This year’s Rolex Middle Sea Race was tough, especially for the smaller boats. At times, during the 606 nautical mile expedition, gale-force winds and tumultuous seas battered the fleet.
Eleven teams were racing in the Double-Handed Class, adding an exponential level of difficulty to an already challenging race. Five of the pairs completed one of the most demanding races for many years.
Richard Palmer racing the JPK 1010 Jangada with Jeremy Waitt won the Double-Handed Class under IRC time correction.
The British duo have raced thousands of miles together, including winning the 2019 RORC Transatlantic Race overall.
The 2021 Rolex Middle Sea Race was very much unfinished business for Palmer and Waitt, having retired from the 2018 race.
“That year, the race was the end of the RORC season for Jangada. We only had to cross the finish line to win the series,” said Palmer.
“However, part of our rig failed west of Stromboli. Not only did we not complete the race, but we also failed to win our entire season.”
Fast forward to 2021 and, according to Waitt, the decisive moment in this year’s race, came at the same point on the course as their disastrous rig failure in 2018.
“We worked very hard to get the right sail combination before Stromboli in preparation for the ensuing gale,” commented Waitt.
“After Stromboli we were flying in 40 knots of wind with the A5 spinnaker up. We were hammering down the waves, it was very exciting, and it was there that we passed a number of boats.”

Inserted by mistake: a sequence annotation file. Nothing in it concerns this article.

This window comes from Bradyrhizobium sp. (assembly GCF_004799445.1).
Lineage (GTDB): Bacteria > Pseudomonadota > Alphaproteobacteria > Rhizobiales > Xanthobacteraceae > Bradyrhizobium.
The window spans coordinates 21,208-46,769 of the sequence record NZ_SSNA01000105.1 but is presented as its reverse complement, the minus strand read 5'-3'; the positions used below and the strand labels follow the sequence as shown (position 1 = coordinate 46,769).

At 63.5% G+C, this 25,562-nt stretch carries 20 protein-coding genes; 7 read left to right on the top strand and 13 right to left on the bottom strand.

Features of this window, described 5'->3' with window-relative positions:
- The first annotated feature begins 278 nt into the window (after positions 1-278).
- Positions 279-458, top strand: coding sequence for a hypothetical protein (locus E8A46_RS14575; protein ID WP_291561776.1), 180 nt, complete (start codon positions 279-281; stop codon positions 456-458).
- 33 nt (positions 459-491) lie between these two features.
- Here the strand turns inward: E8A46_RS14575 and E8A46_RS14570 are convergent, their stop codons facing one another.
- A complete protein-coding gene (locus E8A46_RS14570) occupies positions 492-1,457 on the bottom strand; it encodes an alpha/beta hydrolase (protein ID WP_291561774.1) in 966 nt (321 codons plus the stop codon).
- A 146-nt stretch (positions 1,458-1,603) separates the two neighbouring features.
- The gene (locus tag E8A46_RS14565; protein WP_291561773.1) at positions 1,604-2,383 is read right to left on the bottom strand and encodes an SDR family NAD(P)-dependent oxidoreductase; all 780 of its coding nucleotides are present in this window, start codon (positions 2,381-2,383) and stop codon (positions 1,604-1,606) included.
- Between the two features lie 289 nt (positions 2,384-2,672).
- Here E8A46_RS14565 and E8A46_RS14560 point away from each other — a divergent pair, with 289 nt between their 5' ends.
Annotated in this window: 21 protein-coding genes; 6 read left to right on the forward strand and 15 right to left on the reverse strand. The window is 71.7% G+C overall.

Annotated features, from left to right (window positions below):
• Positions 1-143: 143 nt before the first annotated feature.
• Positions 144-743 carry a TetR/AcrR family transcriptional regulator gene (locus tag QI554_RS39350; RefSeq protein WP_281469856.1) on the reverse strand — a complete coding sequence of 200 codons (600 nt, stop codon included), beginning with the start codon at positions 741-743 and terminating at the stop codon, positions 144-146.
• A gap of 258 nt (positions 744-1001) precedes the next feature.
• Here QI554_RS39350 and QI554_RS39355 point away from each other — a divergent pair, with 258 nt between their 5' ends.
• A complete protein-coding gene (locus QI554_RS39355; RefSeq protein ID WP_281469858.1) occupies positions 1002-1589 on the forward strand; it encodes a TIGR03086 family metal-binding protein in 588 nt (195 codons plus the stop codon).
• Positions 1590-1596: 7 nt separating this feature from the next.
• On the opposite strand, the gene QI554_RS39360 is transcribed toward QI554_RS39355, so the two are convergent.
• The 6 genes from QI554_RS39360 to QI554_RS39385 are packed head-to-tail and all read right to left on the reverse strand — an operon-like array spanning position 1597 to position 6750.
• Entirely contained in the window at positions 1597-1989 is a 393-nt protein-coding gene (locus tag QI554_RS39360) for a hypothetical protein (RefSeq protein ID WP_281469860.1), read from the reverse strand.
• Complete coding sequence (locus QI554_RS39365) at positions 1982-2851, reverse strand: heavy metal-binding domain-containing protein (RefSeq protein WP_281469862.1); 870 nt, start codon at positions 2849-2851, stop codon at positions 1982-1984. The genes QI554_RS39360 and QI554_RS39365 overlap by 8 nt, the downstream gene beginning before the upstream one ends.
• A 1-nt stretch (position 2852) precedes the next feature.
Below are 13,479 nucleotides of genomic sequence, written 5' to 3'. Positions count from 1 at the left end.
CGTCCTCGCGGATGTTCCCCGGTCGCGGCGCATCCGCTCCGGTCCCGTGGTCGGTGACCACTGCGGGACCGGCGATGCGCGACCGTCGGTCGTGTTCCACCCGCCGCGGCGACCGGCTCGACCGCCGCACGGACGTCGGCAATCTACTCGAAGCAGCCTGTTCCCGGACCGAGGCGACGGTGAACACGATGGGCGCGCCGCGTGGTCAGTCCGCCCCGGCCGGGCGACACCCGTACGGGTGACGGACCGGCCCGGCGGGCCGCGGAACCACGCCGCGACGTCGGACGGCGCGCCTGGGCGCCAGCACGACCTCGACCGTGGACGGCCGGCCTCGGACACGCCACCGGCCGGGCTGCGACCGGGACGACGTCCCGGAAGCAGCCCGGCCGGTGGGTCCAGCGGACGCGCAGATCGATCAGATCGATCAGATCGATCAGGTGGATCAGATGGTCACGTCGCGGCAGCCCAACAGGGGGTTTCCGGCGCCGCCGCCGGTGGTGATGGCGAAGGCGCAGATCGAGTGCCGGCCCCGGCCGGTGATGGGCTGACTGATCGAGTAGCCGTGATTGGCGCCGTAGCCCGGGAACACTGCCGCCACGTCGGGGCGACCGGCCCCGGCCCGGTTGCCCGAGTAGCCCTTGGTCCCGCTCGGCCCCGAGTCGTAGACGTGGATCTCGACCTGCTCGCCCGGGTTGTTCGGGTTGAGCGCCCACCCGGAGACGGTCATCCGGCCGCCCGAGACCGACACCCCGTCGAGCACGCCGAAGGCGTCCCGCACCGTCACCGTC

Palmer added: “With low pressure centred over the racetrack, we had heavy downwind conditions for much of the race. For us it was about keeping the boat in one piece, conserving when we had to, and going hard when conditions eased off a bit. The Rolex Middle Sea Race is an amazing race and a fantastic start to Jangada’s latest campaign.”
Second in the Double-Handed Class was Ludovic Gerard’s French JPK 1080 Solenn for Pure Ocean.
Racing with Nicolas Brossay, this was first time racing the course two-handed for Gerard, who has raced the Rolex Middle Sea Race twice before, including a class win with a full crew in 2019.
“It was a tough race due to the weather conditions, harder than I expected,” commented Gerard.
“I now understand why there are so few double-handed teams in this race. In very strong wind with a full crew, you can have one sailor for every sheet, but when there are only two, you have very limited resources and have to multi-task.
“Concentration is very important, if you want to keep under control. We are very happy to be the first double-handed team to finish the race and place second after time correction. It was also especially satisfying to finish the race close to the best fully-crewed teams in our class.”
Andrew Agius Delicata’s Maltese Reflex 38 Vivace finished third in the Double-Handed Class. Racing with his close friend Matthew Gabriele, the duo eclipsed their best result of fourth in 2019.
“In any conditions, Matthew and I have complete trust in each other,” commented Agius Delicata.
“It was like being in a washing machine most of the time, and we joked that we had booked a spa during the race! Our goal was to finish in the top half of the class, so to come third is above our expectation.”
“The first 48 hours were very challenging, and we were quite exhausted,” added Gabriele.
“We have been sailing together for most of our lives and our support for each other kept us pushing through. Even when we had a few breakages, we had prepared well enough to fix the boat, and just keep going.”
The two-handers that took the stage at the final prize giving on Saturday, rightly received a tremendous reception.
Congratulations should also go to the two other teams that finished the brutal race.
Peter Luyckx and Yan Trouwen racing the Belgian JV39 Blackfish and Beppe Bisotto racing with Matthew Beecher on the Italian Fast 42 Atame.